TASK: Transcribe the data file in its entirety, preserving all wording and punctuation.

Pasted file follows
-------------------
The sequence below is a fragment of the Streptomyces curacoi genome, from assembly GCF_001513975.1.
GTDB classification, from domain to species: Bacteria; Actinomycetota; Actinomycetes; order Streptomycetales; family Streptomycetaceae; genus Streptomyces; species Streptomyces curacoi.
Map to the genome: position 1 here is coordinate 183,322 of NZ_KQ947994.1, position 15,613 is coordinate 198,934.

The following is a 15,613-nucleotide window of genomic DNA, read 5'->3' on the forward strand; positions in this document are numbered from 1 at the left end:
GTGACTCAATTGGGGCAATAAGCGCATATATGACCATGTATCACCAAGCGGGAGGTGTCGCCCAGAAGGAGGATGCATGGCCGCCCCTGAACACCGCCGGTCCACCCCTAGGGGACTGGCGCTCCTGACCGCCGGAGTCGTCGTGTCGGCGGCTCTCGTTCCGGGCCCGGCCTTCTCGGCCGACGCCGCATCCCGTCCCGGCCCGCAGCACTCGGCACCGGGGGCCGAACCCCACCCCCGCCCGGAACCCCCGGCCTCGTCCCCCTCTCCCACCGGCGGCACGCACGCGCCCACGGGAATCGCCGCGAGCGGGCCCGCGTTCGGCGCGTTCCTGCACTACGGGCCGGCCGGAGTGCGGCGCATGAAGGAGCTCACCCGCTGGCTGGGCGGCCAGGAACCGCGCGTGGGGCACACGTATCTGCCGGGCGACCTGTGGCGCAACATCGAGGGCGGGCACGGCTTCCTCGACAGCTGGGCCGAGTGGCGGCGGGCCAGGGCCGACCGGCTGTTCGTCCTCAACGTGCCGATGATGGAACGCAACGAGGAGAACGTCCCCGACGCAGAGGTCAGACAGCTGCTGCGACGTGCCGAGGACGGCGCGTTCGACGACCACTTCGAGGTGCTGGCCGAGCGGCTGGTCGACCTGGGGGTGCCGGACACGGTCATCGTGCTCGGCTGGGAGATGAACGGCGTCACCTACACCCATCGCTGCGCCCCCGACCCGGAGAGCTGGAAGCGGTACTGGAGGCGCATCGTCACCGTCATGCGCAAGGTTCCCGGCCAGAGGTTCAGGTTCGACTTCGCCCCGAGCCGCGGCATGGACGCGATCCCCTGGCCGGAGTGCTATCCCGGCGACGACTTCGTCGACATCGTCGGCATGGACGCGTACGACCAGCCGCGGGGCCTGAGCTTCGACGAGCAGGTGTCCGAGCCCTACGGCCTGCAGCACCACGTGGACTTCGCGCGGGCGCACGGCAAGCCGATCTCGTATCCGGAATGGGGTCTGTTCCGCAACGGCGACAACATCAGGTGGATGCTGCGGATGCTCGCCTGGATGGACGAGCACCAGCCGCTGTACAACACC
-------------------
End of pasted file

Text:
The sequence below is a fragment of the Streptomyces curacoi genome, from assembly GCF_001513975.1.
GTDB classification, from domain to species: Bacteria; Actinomycetota; Actinomycetes; order Streptomycetales; family Streptomycetaceae; genus Streptomyces; species Streptomyces curacoi.
Map to the genome: position 1 here is coordinate 183,322 of NZ_KQ947994.1, position 15,613 is coordinate 198,934.

The following is a 15,613-nucleotide window of genomic DNA, read 5'->3' on the forward strand; positions in this document are numbered from 1 at the left end:
GTGACTCAATTGGGGCAATAAGCGCATATATGACCATGTATCACCAAGCGGGAGGTGTCGCCCAGAAGGAGGATGCATGGCCGCCCCTGAACACCGCCGGTCCACCCCTAGGGGACTGGCGCTCCTGACCGCCGGAGTCGTCGTGTCGGCGGCTCTCGTTCCGGGCCCGGCCTTCTCGGCCGACGCCGCATCCCGTCCCGGCCCGCAGCACTCGGCACCGGGGGCCGAACCCCACCCCCGCCCGGAACCCCCGGCCTCGTCCCCCTCTCCCACCGGCGGCACGCACGCGCCCACGGGAATCGCCGCGAGCGGGCCCGCGTTCGGCGCGTTCCTGCACTACGGGCCGGCCGGAGTGCGGCGCATGAAGGAGCTCACCCGCTGGCTGGGCGGCCAGGAACCGCGCGTGGGGCACACGTATCTGCCGGGCGACCTGTGGCGCAACATCGAGGGCGGGCACGGCTTCCTCGACAGCTGGGCCGAGTGGCGGCGGGCCAGGGCCGACCGGCTGTTCGTCCTCAACGTGCCGATGATGGAACGCAACGAGGAGAACGTCCCCGACGCAGAGGTCAGACAGCTGCTGCGACGTGCCGAGGACGGCGCGTTCGACGACCACTTCGAGGTGCTGGCCGAGCGGCTGGTCGACCTGGGGGTGCCGGACACGGTCATCGTGCTCGGCTGGGAGATGAACGGCGTCACCTACACCCATCGCTGCGCCCCCGACCCGGAGAGCTGGAAGCGGTACTGGAGGCGCATCGTCACCGTCATGCGCAAGGTTCCCGGCCAGAGGTTCAGGTTCGACTTCGCCCCGAGCCGCGGCATGGACGCGATCCCCTGGCCGGAGTGCTATCCCGGCGACGACTTCGTCGACATCGTCGGCATGGACGCGTACGACCAGCCGCGGGGCCTGAGCTTCGACGAGCAGGTGTCCGAGCCCTACGGCCTGCAGCACCACGTGGACTTCGCGCGGGCGCACGGCAAGCCGATCTCGTATCCGGAATGGGGTCTGTTCCGCAACGGCGACAACATCAGGTGGATGCTGCGGATGCTCGCCTGGATGGACGAGCACCAGCCGCTGTACAACACC